David found a fascination with the world of humans. For many a day in his youth, David would peer out of the dense forests of their home, out at the farmers plowing their fields, the children skipping rope, the business of life.
“It’s all so very different, Papa,” David would say. “There are so many of them. And they live so close to each other. Can’t we live near more big folk? I could make friends, we could make our own skipping ropes…”
And Stanislav would smile and say, “My dear boy, I wish that you could have all the friends in the world, and that you could play with them with a skipping rope a mile long. Truly I do. But I’m afraid that while the little folk number many, we big folk number few. To find a friend of your own size… would be remarkable. No, son, we must satisfy ourselves with the other privileges of life – the fresh fruit, the open sky, the singing birds.”
“But we’ll find them one day, right, Papa? Not a kingdom, not even a village, but… just one other, just one like us?”
“Put it from your mind, my lad. Yes, we will – but do not make yourself certain of it. Now follow me. There are sheep to sheer.”
And the years wore on.
Soon David was as tall as his father, and the two of them lived in peace in their cave in the woods. Often, Stanislav would send David to the river with barrels to collect water. “Be discrete, David,” Stanislav said. “Best that the little folk not see you.”
“Yes, Papa.” And sometimes, David would ask, “Why, Papa?”
“For our well-being, David. For theirs and for ours.”
A day came when Stanislav sent David for water, and David did not return.
Into the evening Stanislav waited, and then into the night. He kept the fire burning outside their cave, in their little clearing, and he waited on the great fallen tree.
He shall return, he thought. What has he to fear? As large as he is, as strong as he is. And yet the moon has risen. And now it begins to fall…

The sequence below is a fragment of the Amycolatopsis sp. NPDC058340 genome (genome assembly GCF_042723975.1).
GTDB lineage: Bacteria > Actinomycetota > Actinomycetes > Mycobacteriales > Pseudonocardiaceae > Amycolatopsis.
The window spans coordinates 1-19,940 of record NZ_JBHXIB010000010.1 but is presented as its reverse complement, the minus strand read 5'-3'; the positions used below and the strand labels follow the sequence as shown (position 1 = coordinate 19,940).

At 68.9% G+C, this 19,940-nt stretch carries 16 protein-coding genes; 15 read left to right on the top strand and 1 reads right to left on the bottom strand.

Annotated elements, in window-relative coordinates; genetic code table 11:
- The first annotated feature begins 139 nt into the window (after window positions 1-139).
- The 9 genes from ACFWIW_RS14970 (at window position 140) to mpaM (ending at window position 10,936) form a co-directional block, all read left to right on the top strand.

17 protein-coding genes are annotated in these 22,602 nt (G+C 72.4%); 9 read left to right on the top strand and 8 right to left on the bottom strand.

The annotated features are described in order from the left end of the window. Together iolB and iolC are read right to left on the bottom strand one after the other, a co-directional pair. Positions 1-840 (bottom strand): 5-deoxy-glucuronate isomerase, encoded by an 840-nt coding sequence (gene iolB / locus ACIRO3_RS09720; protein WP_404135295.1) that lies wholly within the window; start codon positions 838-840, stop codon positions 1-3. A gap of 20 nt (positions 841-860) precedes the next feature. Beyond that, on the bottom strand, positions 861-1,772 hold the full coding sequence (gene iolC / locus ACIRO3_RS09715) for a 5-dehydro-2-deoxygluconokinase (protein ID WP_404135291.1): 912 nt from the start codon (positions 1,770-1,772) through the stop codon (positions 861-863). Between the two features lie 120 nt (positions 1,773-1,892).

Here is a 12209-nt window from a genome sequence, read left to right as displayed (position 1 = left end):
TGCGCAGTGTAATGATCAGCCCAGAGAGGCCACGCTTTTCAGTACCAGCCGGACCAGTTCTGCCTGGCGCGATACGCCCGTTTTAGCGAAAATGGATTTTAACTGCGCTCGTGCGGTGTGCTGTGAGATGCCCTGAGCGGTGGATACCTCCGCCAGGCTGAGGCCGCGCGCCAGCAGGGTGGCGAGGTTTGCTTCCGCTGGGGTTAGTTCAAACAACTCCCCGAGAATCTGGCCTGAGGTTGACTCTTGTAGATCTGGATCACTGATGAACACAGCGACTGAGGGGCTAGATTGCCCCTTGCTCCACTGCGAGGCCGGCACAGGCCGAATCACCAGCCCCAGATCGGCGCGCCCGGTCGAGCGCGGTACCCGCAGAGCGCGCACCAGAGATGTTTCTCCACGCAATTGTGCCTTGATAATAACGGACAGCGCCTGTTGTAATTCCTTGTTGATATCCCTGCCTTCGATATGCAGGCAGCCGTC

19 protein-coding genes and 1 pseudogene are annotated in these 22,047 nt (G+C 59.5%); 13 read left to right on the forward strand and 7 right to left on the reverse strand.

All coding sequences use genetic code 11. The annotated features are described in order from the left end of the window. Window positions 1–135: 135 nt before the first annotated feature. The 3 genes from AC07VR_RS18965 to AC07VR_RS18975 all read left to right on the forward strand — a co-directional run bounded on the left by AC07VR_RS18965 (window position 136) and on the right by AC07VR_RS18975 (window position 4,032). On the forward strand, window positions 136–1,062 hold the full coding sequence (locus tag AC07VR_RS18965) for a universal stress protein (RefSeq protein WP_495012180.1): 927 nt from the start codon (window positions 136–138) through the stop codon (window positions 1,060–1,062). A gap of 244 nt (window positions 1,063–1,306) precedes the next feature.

Dawn came, and still there was no sign of David.
Stanislav set out for the river.
He tread carefully through the brush, under and around the trees, nearly silent, nearly invisible, a wind in the woods. And soon enough, he arrived at the river.
On one side of the river was forest, the forest through which Stanislav peered. All but deserted. On the other side, an enormous collection of villages, radiating out from the king’s palace, a palace of high towers and turrets piercing the horizon in the distance. Smoke billowed up everywhere. Life, everywhere.
Assessing the danger, making certain that no one was watching, Stanislav ventured onto the riverbank and cast his eyes about the forest’s edge. No signs of his son.
A great cheer rose up across the water. Stanislav looked up, and his world cracked.
A great bonfire had been started on the opposite shore. Into that bonfire, villagers, the size of insects from across the river, tossed red fuel into the fire – limbs and bones and animal pelts.
And on a spike, raised up high, overseeing all the world, was David’s head.
A villager shrieked, “The giant is dead!”
The cheering swelled.
Stanislav vomited on the shore and ran back through the woods, a ferocious gale, tearing through everything to escape the smoke and the looming head.
He stood at the dying fire. Still as stone.
What shall I do?
The sun was dying fast. Soon Stanislav would have to restock the fire.
Or he could do something else.
I have lived for so long. Here, in my cave, in my woods. But not my boy. He did not live for nearly long enough. Not at all.
He shivered and shook and wheezed in the firelight. Too old, he thought. A giant is not meant to live to be as old as I.
And why not?
Because a giant is not a creature of peace. A giant hunts.
But I do not. I have lived with peace, with happiness, without the hunt. Only the fresh fruit, the open sky, the singing birds…
And now here I am. Old and alone. A shell of what I was. What I could be.
Stanislav reached into the fire and tore out a burning sapling. A fiery club in his massive, quaking fist.
What do I want?
I don’t know.
… Yes. Yes I do. I want to share my rage.
Their heads? Will their heads assuage me?
I am not a murderer.
The burning sapling seemed to speak to him, taunt him, tempt him.
You are not a murderer, true. You are a giant. You may crush them all, if you wish. And you would be within your rights to do so. Tell me, Stanislav, last of the big folk – are you a giant, or aren’t you?
Yes. I am.
And will their heads assuage you?
Stanislav swung the branch before him, a burning arc, leaving an imprint of light lingering in the air. His eyes widened.
Yes. Their heads would assuage me.
You are a giant.
I am a giant.
Master of all.
Master of all.
Go claim your prize –mastery over all living things.
Stanislav gave the fire in the clearing a final, fleeting look, then turned and set out for the river, for the villages, for the world, his fiery sword setting the forest ablaze behind him.
And the roar of Stanislav thundered throughout creation.